Treasure of Benghazi bank vault raided

October 31, 2011

The Telegraph on October 31, 2011 released the following:

“A priceless collection of nearly 8,000 ancient gold, silver and bronze coins was stolen by robbers who broke into a bank vault in the Libyan city of Benghazi.

The theft of the so-called Treasure of Benghazi, much of which dates from the time of Alexander the Great, is believed to have been one of the biggest in archaeological history.

Interpol has been alerted about the theft, which took place in March. Libya’s National Transitional Council is believed to have kept it quiet for fear of tarnishing their image at a time when they were engaged in a desperate battle for survival against the regime of Col Muammar Gaddafi.

Details of the robbery emerged at a conference held by the United Nations Educational Scientific and Cultural Organization, or UNESCO, held in Paris last week.

Metal storage cupboards at the National Commercial Bank of Benghazi were smashed open and the red wax seals on the wooden trunks housing the collection were broken after the gang drilled through a concrete ceiling.

The gang had concentrated on the ancient treasures, leaving items of lesser value untouched, according to The Sunday Times.

As well as 7,700 coins the haul included jewellery, medallions, bracelets, anklets, necklaces, earrings, precious stones, rings and gold armbands. Small monuments and figurines of bronze, glass and ivory were also stolen.

The treasure was excavated between 1917 and 1922 from the temple of Artemis in an ancient Roman city in Cyrene, near Benghazi.

UNESCO chief Irina Bokova described the theft as a “disaster”.

Hafed Walada, a Libyan archaeologist based at King’s College, London, said: “I have the feeling this must have been an inside job. The treasure was there for many years, not many people knew about it, and the robbers even ignored cash that was in the vault.

“In terms of Libya’s historical heritage, this was a major theft.”

In the months since it happened ancient gold coins have turned up repeatedly in Benghazi’s gold market, and in Egypt a farmer was caught with a three inch high gold figurine and 503 coins which may have come from the collection.

UNESCO has warned art dealers and police forces around the world to look out for pieces from the Treasure of Benghazi.

A fact-finding trip in September by UNESCO experts found that Libya’s rich historical heritage suffered little damage during the nine-month war, in part because Nato worked with experts to avoid bombing archaeological sites.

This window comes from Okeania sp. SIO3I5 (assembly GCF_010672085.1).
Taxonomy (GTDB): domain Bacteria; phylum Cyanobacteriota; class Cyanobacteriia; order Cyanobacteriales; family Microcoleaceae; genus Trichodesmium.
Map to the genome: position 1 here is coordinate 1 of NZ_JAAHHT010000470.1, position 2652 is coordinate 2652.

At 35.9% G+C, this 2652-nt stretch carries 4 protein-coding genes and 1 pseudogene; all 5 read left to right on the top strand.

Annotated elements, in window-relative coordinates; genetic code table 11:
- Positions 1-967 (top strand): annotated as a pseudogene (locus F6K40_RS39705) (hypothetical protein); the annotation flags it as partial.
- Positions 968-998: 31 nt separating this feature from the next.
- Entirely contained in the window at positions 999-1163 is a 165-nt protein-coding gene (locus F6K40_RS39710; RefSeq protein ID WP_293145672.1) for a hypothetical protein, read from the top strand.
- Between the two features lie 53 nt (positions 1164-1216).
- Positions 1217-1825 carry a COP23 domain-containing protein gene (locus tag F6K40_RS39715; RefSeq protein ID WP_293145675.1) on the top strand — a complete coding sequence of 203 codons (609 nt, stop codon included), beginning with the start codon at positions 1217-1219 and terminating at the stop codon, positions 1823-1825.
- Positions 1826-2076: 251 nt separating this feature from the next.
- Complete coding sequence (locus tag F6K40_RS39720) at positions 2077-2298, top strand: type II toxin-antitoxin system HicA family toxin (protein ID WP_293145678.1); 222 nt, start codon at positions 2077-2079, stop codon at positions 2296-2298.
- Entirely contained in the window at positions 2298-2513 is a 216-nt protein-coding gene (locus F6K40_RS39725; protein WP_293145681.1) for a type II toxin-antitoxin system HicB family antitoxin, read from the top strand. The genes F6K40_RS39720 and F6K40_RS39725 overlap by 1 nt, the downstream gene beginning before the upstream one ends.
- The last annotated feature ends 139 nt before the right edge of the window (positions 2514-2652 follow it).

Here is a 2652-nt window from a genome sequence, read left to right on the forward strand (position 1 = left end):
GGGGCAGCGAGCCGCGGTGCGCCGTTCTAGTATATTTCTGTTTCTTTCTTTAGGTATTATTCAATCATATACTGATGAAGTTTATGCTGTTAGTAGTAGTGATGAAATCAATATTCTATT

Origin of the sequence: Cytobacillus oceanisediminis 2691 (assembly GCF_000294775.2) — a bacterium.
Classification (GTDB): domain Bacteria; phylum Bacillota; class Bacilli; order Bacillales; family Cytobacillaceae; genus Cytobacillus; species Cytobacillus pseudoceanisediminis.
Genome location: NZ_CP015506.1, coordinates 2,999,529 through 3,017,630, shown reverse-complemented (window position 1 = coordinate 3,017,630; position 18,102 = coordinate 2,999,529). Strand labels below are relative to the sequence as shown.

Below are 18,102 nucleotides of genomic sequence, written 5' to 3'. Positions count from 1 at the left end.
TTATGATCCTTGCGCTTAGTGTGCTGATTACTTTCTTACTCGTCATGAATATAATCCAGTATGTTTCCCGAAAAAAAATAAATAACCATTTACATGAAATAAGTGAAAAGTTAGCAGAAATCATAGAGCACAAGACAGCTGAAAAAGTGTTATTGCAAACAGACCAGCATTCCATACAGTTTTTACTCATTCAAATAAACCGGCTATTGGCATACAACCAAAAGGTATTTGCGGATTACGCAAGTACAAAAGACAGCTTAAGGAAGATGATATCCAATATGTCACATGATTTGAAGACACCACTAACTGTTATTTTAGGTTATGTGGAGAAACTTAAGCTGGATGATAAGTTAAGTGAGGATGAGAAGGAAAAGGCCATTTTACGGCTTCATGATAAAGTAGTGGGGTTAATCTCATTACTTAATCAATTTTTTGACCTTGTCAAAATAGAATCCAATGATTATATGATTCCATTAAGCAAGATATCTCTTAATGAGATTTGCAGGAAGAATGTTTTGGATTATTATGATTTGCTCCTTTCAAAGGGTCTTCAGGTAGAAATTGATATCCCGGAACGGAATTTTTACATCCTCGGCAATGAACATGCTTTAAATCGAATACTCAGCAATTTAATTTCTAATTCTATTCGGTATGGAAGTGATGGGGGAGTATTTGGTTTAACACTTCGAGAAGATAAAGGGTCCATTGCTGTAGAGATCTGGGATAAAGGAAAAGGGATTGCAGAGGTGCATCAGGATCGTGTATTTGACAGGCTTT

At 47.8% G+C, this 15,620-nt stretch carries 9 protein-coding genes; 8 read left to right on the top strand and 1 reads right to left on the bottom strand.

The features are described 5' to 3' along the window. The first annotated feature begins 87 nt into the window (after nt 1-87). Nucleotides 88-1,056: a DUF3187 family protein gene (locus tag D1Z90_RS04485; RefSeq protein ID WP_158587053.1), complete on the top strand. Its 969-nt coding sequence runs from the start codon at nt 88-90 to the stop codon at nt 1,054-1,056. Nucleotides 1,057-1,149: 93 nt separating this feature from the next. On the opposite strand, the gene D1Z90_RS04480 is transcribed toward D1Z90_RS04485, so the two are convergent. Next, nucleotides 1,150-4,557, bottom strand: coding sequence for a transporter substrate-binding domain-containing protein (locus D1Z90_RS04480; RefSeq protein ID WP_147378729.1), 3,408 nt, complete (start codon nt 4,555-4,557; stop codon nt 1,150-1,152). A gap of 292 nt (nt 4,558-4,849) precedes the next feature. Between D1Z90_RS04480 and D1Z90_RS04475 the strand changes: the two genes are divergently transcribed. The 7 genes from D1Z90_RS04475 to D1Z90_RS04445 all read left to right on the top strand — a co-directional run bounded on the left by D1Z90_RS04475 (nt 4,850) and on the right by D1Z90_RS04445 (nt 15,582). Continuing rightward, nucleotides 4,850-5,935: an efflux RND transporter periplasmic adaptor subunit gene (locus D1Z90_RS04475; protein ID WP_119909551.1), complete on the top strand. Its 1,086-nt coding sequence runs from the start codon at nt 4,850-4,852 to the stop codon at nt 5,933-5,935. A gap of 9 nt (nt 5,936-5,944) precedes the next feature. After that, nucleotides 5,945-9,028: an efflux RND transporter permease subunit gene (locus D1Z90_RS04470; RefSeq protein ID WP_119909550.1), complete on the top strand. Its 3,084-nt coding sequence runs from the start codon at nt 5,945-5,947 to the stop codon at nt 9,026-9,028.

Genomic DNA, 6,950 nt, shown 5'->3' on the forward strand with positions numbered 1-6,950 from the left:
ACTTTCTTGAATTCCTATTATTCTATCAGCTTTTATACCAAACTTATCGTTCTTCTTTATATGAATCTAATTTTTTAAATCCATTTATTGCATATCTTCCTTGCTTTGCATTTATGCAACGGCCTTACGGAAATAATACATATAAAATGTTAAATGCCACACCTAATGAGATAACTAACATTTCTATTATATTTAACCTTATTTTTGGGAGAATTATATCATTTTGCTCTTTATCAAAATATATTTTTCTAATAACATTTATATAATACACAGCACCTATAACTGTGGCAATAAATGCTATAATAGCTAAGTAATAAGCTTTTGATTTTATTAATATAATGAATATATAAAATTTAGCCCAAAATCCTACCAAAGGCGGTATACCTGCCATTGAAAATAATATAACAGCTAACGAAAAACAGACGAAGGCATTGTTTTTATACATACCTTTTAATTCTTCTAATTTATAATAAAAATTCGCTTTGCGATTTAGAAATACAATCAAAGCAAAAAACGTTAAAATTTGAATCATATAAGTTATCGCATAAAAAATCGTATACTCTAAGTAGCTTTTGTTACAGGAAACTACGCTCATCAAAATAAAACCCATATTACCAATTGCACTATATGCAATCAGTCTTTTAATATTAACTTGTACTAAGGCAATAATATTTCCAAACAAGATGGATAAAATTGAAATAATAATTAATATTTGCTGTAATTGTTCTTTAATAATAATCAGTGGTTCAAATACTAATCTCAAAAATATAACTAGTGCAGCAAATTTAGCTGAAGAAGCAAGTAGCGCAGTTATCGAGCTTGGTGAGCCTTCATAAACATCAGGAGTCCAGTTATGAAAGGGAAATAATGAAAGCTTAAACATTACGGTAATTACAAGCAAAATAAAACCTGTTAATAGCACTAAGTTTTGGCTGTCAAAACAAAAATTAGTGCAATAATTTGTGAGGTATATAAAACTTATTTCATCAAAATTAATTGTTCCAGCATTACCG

But with the country awash with guns and armed men, and little sign of authority, they are concerned that Roman, Greek and Phoenician sites on Libyan soil, some of the finest in the ancient world, could now be at risk from looters.”

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To find additional global criminal news, please read The Global Criminal Defense Daily.

Douglas McNabb and other members of the U.S. law firm practice and write and/or report extensively on matters involving Federal Criminal Defense, INTERPOL Red Notice Removal, International Extradition and OFAC SDN Sanctions Removal.

The author of this blog is Douglas McNabb. Please feel free to contact him directly at mcnabb@mcnabbassociates.com or at one of the offices listed above.


INTERPOL issues alert following disappearance of cultural goods in Libya

September 28, 2011

INTERPOL on September 22, 2011 released the following:

“LYON, France – INTERPOL’s General Secretariat headquarters has issued an alert to its 188 National Central Bureaus following the recent theft in Libya both of an archaeological collection known as “the Treasure of Bengasi” as well as three paintings taken from the British ambassador’s residence in Tripoli.

The alert was published as part of INTERPOL’s close partnership with UNESCO which has exposed the threats which Libyan cultural heritage is currently facing as a result of the ongoing civil unrest and armed conflict in the country. Risks include material damage as well as theft, looting and the subsequent illicit trafficking of cultural artifacts.

INTERPOL alert will highlight to the international community the wider risks involving Libya’s cultural heritage and is a call for countries to remain vigilant on the illegal trade of invaluable cultural treasures,” said Karl-Heinz Kind of INTERPOL’s Works of Art unit.